I am wondering if it is possible to redirect requests through Apache to eg. OpenVPN.
As long as I need to bypass firewall, I need to use port 80/443 for openVPN, but there is Apache server which has both port for itself.

Client ---> Firewall (allows 80/443 only) --->| ---> Apache (80/443) ---> OpenVPN (1194) |
                                                           My Server

I was thinking about mod_proxy, but I am not sure if it is good idea, have you got any ideas?
I hope possible solution will be applicable on virtual host as well.

  • You need the client to connect to "My Server" for which service ? If it is HTTP/HTTPS you can use mod_proxy or re-write rule. Just have in mind that: or you do some NAT or you need to point the DFGW to the VPN server cause there will be asynchronous routing. Regards.
    – voodooo
    Jan 21, 2011 at 13:26
  • @voodoo: I want to be able to have running apache on default ports (80.443) and running VPN Server (TCP) as well. Something like sslh ...
    – Ency
    Jan 21, 2011 at 16:54
  • Why cant you open other tcp port at the firewall ? In this scenario you cant use mod_proxy nor rewrite rules. You need something listening on port 443 that can distinguish the https traffic and forward to apache and forward the rest to openvpn server.
    – voodooo
    Jan 21, 2011 at 17:24
  • @voodoo: Because I cannot access firewall, it is not FW on "My server"'s side. Do you know any program which can separate Web traffic and the rest? Or maybe some apache module ...
    – Ency
    Jan 21, 2011 at 17:26
  • Client ---> Firewall (allows 80/443 only) to Client ---> Firewall (allows 80/443/444 only) isn't this possible ? Noup, don't know such program..
    – voodooo
    Jan 21, 2011 at 17:31

5 Answers 5


I used sslh. It works just great.

  • I second to this. Using sslh is a breeze, and allow you to put vital services in the same port (ssh, https and vpn).
    – ThoriumBR
    Oct 17, 2016 at 18:54

The issue - sharing ports - could be solved in the opposite direction, by making Apache listen on port, say, 10443 and forwarding requests from OpenVPN there with the port-share option. (via)

port 443
port-share localhost 10443
  • I think this should be the preferred solution over sslh. Perhaps it was the only thing available at the time.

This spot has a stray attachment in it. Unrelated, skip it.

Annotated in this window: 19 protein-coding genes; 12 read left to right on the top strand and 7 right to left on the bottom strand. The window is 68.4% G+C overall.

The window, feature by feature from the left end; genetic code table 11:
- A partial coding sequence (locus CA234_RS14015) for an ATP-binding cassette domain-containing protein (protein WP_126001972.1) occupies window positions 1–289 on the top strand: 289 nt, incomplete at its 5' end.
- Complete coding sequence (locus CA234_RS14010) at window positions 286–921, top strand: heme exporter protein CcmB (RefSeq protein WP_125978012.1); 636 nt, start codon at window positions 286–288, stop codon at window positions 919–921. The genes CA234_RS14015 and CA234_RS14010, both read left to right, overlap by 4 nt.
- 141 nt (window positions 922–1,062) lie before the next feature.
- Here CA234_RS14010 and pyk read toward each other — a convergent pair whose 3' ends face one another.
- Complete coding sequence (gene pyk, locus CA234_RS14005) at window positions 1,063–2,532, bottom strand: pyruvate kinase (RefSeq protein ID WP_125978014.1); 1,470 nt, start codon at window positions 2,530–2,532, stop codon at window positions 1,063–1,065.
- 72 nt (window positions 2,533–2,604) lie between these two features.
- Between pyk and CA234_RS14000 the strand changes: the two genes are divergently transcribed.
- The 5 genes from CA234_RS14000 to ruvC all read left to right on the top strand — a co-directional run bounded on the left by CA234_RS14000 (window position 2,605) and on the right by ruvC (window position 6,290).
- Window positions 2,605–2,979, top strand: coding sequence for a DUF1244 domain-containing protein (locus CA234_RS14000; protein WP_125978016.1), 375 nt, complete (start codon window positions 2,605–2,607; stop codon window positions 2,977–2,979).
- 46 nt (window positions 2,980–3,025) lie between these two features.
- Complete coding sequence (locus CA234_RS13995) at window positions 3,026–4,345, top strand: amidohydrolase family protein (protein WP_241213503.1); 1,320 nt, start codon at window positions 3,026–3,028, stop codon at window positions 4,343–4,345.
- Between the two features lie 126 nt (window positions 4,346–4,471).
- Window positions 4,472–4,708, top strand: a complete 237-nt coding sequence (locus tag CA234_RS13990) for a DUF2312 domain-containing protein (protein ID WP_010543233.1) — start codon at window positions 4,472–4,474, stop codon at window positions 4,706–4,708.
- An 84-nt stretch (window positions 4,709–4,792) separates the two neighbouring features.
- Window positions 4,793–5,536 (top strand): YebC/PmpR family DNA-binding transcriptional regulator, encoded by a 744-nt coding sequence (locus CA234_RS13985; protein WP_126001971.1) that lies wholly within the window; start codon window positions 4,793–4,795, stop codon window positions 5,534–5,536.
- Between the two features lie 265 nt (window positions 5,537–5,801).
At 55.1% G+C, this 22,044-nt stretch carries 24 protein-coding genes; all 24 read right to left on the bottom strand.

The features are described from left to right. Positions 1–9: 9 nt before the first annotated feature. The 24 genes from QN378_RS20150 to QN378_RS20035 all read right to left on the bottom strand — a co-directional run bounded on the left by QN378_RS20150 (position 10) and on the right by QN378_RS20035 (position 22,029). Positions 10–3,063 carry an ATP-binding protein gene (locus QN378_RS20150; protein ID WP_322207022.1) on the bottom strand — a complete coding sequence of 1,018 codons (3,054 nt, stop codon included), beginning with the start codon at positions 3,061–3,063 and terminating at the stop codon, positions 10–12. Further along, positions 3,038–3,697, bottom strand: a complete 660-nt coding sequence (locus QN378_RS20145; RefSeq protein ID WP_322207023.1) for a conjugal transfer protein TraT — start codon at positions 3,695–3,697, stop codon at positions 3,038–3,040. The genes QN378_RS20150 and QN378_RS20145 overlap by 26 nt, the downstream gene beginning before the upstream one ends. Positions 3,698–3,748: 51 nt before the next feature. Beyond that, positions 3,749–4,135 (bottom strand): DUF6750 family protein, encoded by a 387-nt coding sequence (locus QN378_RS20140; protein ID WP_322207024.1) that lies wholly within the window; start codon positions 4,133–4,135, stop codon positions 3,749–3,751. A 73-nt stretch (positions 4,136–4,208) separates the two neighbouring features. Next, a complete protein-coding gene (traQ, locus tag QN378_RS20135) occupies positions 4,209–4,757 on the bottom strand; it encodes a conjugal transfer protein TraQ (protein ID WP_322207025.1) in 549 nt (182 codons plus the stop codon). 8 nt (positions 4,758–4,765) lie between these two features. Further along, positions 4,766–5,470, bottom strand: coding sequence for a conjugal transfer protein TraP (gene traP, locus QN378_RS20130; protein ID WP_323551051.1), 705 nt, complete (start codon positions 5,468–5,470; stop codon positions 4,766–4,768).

– Erik
    Oct 25, 2019 at 0:26

You can not use the same port for multiple services. So, you can keep apache running on one port 80 or 443 but not both. The other port can be used to forward requests to the openvpn server.

You can try port forwarding using SSH. Have a look at this link. You can forward the port 80 on the server to openVPN port. Of course, you need to change the port used by the openvpn client.

  • Well, I know I cant use one port for more apps, but on my webserver are used both protocols (HTTP, HTTPS). That is why I'm looking for something like apache proxy, mod_proxy seems good, but I do not think it is able to handle different protocol than http(s)/ftp. Tunnelling through SSH is not solution for me.
    – Ency
    Jan 21, 2011 at 12:08

The simplest solution would be to get a second ip on the server and have OpenVPN listen to port 443 on that ip.

Don't forget, mod_proxy is for HTTP and HTTPS requests, and OpenVPN doesn't support either protocol as a transport.

Corkscrew will allow you to tunnel SSH over an SSL proxy. It could be used in conjunction with the SSH port forwarding that Khaled mentioned if getting an extra ip isn't an option.

  • I cannot get second IP, tunneling over ssh is user-unfriendly, so good for me, but not for my sister :)
    – Ency
    Jan 21, 2011 at 12:58

The httptunnel package should help solve your problem. Source is available at ftp://ftp.gnu.org/pub/httptunnel

On the server:

  • run hts, redirected to openvpn (tcp) port.
  • hts -F openvpn-ip:1194 8888

You will need to set up a vhost with mod_proxy to port 8888

On the client:

  • run htc from an openvpn client

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